Beta agonists, including inhaled, nebulised, and oral forms, are not associated with a risk of fatal or non-fatal acute MI in patients with COPD. In addition, first time use of inhaled β agonists by patients with and without pre-existing concomitant cardiovascular disease was found to be unrelated to acute MI.
Our findings contradict the one potentially troubling result of the case-control study by Au et al6—namely, that first time use of inhaled β agonists in people with existing cardiovascular disease increases the risk of MI. That study, however, had several shortcomings in design that could have biased their finding and explain their divergent results. Firstly, it included a majority of patients who did not have asthma or COPD, the usual indication for inhaled β agonists. Indeed, the reference group of never users of β agonists probably contained few patients with COPD and thus only a small minority of the 1444 cases and 4094 controls in that study were relevant to the risk estimate. More importantly, however, since COPD is a known risk factor for acute MI, the analysis should have adjusted for this confounder or, as our study was, been restricted to patients with COPD who are users of these drugs. Secondly, the study by Au and colleagues failed to assess the concurrent possible protective effect of β blockers. The antagonist effect of β blockers may neutralise the effects of β agonists, so the risk of MI associated with β agonists may be different in subjects already using β blockers than among non-users of β blockers. Since statistical “adjustments” do not resolve such effect modification, we instead re-estimated the risk strictly among non-users of β blockers and found no increased risk. We also felt it important to account for the use of oral and nebulised forms of β agonists. We consider these to be important potential confounders since they have been shown to be associated with acute cardiac death5 and are likely to be prescribed more frequently among subjects prescribed the usual metered dose formulations. Moreover, studying these higher dose formulations is instrumental in assessing dose-response effects of β agonists in general. Our analysis of these formulations found no increased risk.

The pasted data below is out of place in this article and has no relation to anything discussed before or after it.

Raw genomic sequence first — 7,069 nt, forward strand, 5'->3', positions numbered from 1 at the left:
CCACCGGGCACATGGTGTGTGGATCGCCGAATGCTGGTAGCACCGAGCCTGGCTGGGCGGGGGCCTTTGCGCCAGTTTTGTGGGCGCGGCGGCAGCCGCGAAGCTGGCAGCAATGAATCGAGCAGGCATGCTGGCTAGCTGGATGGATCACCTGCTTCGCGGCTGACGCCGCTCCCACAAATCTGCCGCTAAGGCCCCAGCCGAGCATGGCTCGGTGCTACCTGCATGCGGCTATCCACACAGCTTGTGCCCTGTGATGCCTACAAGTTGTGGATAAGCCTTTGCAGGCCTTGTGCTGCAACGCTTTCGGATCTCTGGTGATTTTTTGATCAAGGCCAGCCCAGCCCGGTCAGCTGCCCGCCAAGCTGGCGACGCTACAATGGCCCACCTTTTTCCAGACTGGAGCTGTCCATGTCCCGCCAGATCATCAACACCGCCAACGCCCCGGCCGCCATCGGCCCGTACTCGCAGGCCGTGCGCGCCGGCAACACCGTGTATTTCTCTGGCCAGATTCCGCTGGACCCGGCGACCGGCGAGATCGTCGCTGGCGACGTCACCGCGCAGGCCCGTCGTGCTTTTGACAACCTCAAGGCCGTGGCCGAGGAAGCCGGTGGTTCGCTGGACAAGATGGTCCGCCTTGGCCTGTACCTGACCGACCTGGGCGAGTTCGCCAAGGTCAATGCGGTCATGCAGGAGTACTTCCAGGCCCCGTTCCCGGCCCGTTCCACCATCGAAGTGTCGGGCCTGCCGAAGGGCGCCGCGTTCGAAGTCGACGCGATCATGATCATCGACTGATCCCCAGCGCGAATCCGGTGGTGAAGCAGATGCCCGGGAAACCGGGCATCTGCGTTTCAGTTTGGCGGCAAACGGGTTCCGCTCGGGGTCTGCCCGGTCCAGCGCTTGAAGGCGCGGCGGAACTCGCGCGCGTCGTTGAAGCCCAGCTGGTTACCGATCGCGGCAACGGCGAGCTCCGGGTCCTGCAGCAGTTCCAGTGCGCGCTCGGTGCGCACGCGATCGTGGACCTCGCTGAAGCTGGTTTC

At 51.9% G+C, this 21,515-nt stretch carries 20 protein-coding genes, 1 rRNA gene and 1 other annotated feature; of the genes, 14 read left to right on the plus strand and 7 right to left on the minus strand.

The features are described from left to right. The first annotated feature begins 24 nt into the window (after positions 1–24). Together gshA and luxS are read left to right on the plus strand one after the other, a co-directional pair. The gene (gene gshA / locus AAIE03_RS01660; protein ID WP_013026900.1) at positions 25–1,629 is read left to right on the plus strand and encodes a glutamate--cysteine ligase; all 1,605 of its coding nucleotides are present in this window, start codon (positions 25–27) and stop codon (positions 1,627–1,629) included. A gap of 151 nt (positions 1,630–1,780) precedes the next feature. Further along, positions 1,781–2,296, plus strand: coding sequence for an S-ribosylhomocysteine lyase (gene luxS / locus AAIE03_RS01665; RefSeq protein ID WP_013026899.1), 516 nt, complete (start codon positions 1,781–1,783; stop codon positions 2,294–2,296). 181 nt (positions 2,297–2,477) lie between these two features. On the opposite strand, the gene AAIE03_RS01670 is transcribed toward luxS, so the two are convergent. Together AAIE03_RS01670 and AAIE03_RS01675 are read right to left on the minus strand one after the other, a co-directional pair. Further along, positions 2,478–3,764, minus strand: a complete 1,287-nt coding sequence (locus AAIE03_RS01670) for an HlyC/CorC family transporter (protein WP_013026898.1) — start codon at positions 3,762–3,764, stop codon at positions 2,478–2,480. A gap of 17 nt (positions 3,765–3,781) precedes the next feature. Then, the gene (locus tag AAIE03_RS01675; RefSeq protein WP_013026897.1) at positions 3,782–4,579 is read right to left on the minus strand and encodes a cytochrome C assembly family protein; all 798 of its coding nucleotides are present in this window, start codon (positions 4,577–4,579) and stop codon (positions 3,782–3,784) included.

We believe that the more plausible explanation for the observed increased risk found by Au et al soon after one time use of β agonists is a misdiagnosis, as asthma or COPD, of angina or other respiratory symptoms associated with an imminent MI. That isolated prescription for an inhaled β agonist interpreted as “first time use” was probably prescribed for such symptoms to a patient who did not have asthma or COPD. Indeed, chart reviews revealed the presence of symptoms such as chest pressure, atypical chest pain and pressure, or pleuritic chest pain. We feel that, in view of our unequivocal findings, the observation by Au et al for first time use is probably the result of diagnostic bias and confounding.
We observed a trend towards a small increase in risk of MI of 11% for each 10 canisters dispensed within the previous year for frequent or high dose use of β agonists. The most likely explanation is that subjects with greater utilisation of these medications have more severe COPD with more profound airflow limitation which is itself the explanation for the increase in risk.7 Since we did not have access to measures of lung function, it is likely that adjustments made for severity of COPD were insufficient and that residual confounding is the most likely explanation for this small increase in risk of MI with increasing number of metered dose inhalers of β agonists dispensed in the previous year.
Our study has both strengths and limitations. Since the cohort was formed from administrative databases, all that is known is that inhaled β agonists were dispensed on a given date, but not whether they were actually taken. We can expect, however, that most were taken as COPD is a disease that requires significant assistance with bronchodilation. This is probably more accurate for subjects who were dispensed a large number of canisters during the year before the index date. Even these subjects had no increased risk of acute MI. The outcome of acute MI has been validated in the Saskatchewan databases and found to be accurate.10
In conclusion, we found that short acting β agonists in any form did not increase the risk of acute MI in a large cohort of patients with COPD. First time use, in particular, also did not increase the risk.
This study is based on non-identifiable data provided by the Saskatchewan Department of Health. The interpretation and conclusions contained herein do not necessarily represent those of the government of Saskatchewan or the Saskatchewan Department of Health.
This study was funded by grants from the Canadian Institutes for Health Research (CIHR), AstraZeneca, Boehringer-Ingelheim, and GlaxoSmithKline. Dr Suissa is the recipient of a Distinguished Scientist award from CIHR. Dr Assimes received a studentship award from the FRSQ during the study period. The McGill Pharmacoepidemiology Research Unit is funded by an infrastructure grant from the Fonds de la recherche en santé du Québec (FRSQ).